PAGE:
Three years into the job, Tarisa Watanagase appears to have developed considerable confidence in her role as Bank of Thailand governor, having raised the ire of the government last year by increasing interest rates at a time when political leaders were trying to stimulate economic growth. This year, however, Watanagase’s stance has been more accommodative, with the policy interest rate being cut from 3.75% last December to 1.25%. Watanagase will be frustrated that the cuts have had little impact on the real economy in terms of loan growth. No surprise, then, that she has kept rates on hold as she waits to see if future economic data provide some glimmer of hope that the cuts have filtered through. However, with rates so low, she has left herself little room to maneuver. For the first time since the 1997 Asian economic crisis, the Thai economy is expected to shrink—by between 3.5% and 4.5% this year—with growth returning in 2010. Some encouraging signs appeared in the second quarter with rising exports and lower unemployment figures. However, private consumption and investment still remain at low levels.
Taiwan’s central bank acted faster and more decisively than many of its peers last year as it saw its country’s export volumes falling. In September the bank began loosening the reins on monetary policy, cutting the base rate over several months by 2.375 percentage points to 1.25%. Although analysts were expecting further rate cuts at the bank’s meeting in March, the country’s central banker, Fai-Nan Perng, has kept a cool head, maintaining the base rate at 1.25%, implying that he believes he has done enough for now in terms of loosening monetary policy to try to improve the economic outlook. Any further cuts to base rates are likely to result only in marginal improvements, and exports have already recovered slightly from last year’s downturn. Inflation also remains at a low level, so for now it seems prudent that the central bank keeps any future rate changes on hold until economic or inflationary data suggest it should consider doing otherwise.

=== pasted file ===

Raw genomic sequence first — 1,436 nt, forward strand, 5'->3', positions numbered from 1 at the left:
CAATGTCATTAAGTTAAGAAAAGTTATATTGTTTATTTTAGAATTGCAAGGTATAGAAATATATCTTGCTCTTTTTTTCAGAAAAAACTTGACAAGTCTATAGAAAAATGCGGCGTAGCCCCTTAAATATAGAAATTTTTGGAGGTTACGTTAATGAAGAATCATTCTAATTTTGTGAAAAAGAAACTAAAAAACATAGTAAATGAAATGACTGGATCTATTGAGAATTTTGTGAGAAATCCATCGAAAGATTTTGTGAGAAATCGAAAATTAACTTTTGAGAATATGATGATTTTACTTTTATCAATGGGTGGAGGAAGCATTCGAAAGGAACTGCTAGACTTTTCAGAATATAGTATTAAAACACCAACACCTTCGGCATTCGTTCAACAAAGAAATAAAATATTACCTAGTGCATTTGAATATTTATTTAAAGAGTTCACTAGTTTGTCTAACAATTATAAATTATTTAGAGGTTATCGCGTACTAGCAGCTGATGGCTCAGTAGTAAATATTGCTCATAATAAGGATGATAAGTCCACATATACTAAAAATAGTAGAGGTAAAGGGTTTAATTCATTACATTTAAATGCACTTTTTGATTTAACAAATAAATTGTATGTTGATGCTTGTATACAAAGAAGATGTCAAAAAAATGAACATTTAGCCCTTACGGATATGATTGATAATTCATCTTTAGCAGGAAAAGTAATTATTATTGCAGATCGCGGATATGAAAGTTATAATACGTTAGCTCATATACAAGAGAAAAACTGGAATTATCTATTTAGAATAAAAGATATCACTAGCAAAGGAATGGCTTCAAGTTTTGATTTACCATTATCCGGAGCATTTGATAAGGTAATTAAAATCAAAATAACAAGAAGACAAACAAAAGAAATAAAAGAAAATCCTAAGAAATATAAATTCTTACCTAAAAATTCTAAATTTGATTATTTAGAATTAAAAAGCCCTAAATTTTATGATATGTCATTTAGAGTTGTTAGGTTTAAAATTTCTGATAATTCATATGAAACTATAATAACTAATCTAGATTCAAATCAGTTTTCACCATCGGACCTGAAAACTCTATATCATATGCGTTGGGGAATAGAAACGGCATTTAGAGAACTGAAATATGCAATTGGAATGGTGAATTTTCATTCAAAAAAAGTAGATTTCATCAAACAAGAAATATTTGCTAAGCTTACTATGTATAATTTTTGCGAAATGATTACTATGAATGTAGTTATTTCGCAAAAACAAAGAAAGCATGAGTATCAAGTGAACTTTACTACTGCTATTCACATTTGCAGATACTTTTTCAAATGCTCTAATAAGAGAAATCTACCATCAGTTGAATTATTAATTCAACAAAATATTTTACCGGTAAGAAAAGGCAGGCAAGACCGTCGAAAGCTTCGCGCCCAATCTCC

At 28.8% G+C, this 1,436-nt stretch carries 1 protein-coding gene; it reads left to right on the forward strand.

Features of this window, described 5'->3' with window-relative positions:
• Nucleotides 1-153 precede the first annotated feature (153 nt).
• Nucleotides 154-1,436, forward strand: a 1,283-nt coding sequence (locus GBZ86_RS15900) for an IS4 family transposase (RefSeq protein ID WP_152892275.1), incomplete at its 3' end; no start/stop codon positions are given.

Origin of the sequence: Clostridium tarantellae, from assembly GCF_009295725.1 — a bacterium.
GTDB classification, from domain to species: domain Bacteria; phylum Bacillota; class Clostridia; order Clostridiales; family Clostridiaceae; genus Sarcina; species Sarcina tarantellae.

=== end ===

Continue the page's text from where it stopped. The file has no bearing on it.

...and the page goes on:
Middle East & Africa